Pianist Han Chen may only be two years into his D.M.A. at The Graduate Center, but he’s already a celebrated performer and seasoned veteran in the recording studio. He released his debut album — of Liszt’s operatic translations — in 2016, and will follow it Jan. 24 with an album of Anton Rubinstein’s sonatas. Not one to rest on his laurels, Chan has already completed a third album, which was meant to assemble British composer Thomas Adès’ complete works — that is, before Adès went and wrote another.
Chen’s oeuvre so far reflects his mission as a performer: to bridge past and present by uniting classic and contemporary composers. Those two periods don’t often come together on a program, but Chen’s search for honesty in classical music means no era is off limits. His deft virtuosity, which The New York Times described as a “graceful touch,” infuses each composition with an emotional sincerity that communicates the truth existent in art’s most universal language.
The Graduate Center: You’ve mentioned choosing Rubinstein’s sonatas because they capture some essence of humanity. What is it that you hear?
It’s the consistency versus the evolution of the material. In sonatas, there’s a formula to the music that it should constantly change, and Rubinstein used that form so well that you feel this ever-changing mood throughout the composition. But at the same time, all this changing material was connected to the same motif, so you feel that consistency throughout. You don’t feel like those episodes are disconnected. Rather, they are a series of life events that were drawn together as one life in the composition itself.
GC: What kind of truth are you interested in unearthing as you play?
I think in order to be consistent, one has to be honest, and I’m always looking for honesty in compositions. Of course, we don’t need to talk about all the great composers — they all have very high standards of honesty in their music. They are trying to show their real emotions. But there are compositions, sometimes, that are not as honest. It’s hard to put in words. For example, when you are trying to make dramatic events, those moments can easily stay on the surface rather than become emotional or intimate. You’re only trying to create louder sounds or passages, and those don’t really move the audience.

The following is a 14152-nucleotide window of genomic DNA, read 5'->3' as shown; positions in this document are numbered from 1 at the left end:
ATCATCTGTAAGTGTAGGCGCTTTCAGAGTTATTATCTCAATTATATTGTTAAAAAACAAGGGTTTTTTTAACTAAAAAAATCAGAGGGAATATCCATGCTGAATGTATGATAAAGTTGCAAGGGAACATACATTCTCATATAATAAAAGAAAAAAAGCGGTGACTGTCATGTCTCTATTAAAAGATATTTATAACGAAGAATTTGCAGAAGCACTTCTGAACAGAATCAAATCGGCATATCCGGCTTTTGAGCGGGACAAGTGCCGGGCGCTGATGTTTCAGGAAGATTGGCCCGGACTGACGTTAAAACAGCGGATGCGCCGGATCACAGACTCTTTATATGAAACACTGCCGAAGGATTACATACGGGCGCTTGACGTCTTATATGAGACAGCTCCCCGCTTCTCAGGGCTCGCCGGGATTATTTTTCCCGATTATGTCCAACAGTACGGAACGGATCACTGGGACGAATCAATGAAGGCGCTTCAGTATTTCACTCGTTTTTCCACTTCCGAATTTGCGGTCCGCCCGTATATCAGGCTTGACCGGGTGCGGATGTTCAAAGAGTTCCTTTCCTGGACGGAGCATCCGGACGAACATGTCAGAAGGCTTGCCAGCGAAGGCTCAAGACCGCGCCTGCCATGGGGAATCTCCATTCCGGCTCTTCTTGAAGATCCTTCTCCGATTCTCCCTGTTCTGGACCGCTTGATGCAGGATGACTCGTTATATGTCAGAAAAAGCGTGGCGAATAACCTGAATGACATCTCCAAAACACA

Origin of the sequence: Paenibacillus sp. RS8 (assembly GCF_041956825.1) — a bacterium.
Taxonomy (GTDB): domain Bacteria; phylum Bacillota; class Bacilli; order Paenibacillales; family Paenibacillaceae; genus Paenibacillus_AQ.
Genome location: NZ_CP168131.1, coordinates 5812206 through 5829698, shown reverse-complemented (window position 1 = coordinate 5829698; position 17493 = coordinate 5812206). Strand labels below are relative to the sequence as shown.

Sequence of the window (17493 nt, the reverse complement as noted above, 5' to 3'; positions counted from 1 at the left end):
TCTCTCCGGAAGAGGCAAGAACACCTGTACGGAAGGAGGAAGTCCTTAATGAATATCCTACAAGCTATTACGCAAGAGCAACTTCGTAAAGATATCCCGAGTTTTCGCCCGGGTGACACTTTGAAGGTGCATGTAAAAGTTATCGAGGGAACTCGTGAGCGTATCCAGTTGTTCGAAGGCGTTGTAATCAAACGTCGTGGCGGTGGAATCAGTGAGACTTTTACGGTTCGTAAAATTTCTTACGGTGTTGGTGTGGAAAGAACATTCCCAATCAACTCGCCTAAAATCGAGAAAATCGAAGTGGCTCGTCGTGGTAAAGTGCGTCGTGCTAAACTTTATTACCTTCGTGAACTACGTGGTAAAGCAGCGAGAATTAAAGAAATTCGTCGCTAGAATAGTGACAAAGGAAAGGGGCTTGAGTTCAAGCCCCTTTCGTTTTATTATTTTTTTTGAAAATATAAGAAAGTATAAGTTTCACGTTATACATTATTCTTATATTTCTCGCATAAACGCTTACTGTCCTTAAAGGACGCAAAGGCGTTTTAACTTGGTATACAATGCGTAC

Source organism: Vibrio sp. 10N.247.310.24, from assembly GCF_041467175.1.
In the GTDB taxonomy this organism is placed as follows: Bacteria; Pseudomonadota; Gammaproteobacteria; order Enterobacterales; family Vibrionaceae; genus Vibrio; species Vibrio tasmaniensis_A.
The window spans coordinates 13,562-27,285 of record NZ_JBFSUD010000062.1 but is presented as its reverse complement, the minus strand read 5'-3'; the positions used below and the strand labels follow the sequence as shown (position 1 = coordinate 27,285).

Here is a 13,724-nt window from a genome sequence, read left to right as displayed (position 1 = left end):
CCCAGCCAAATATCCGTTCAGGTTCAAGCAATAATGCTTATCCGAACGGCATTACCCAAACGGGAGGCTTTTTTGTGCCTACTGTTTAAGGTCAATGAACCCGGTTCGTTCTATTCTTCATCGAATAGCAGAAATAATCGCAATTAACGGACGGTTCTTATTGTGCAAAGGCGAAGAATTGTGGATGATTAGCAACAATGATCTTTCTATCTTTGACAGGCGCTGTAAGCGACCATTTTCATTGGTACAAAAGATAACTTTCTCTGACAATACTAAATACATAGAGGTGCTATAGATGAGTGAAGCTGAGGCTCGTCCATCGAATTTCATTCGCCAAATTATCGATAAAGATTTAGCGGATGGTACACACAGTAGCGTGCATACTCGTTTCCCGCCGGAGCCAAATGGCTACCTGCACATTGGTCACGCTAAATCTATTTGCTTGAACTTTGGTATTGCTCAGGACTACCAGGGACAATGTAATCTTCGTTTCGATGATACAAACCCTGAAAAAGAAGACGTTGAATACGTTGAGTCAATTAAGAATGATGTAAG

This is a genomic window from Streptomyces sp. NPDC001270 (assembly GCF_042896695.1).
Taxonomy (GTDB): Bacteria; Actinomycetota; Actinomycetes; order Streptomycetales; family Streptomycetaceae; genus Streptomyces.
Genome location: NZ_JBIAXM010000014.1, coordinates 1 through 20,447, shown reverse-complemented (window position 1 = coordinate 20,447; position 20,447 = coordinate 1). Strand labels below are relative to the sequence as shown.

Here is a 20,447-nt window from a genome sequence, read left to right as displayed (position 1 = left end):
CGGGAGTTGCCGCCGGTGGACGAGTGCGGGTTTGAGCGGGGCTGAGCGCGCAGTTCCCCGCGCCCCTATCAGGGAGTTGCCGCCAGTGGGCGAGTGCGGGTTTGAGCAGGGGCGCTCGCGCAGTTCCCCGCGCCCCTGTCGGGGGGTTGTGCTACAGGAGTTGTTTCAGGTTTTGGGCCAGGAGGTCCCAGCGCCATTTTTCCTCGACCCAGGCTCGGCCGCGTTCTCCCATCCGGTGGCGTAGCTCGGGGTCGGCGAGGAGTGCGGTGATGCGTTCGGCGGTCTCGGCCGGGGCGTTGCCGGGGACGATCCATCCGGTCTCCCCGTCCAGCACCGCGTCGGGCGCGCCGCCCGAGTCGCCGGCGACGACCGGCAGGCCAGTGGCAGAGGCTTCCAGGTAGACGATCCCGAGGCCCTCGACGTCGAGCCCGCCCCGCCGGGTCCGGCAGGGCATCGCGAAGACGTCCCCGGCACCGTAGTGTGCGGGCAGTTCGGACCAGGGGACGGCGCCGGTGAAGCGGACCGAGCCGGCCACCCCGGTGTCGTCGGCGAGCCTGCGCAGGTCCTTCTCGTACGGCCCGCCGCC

GC: Kind of a false drama?
Yeah, and I think it’s very easy to do that: to make events or passages not as honest. Rubinstein and Liszt, when they write those flashy and virtuosic moments, are thinking about the emotional connection to those events. That’s what I look for. I don’t look for a certain truth or emotion, but rather how they put those things together.
GC: You have a third recording coming out this year on Thomas Adès’ work. What do you connect to in his music?
I came across his music when I was still in high school and I fell in love. There’s a different level of virtuosity in his music, and there are intimate moments I really connect to. When I was still in high school, I listened to one of his pieces called Traced Overhead at night alone. It feels like the music understood what I was like.
GC: Turning to your education, why did you choose to come to The Graduate Center?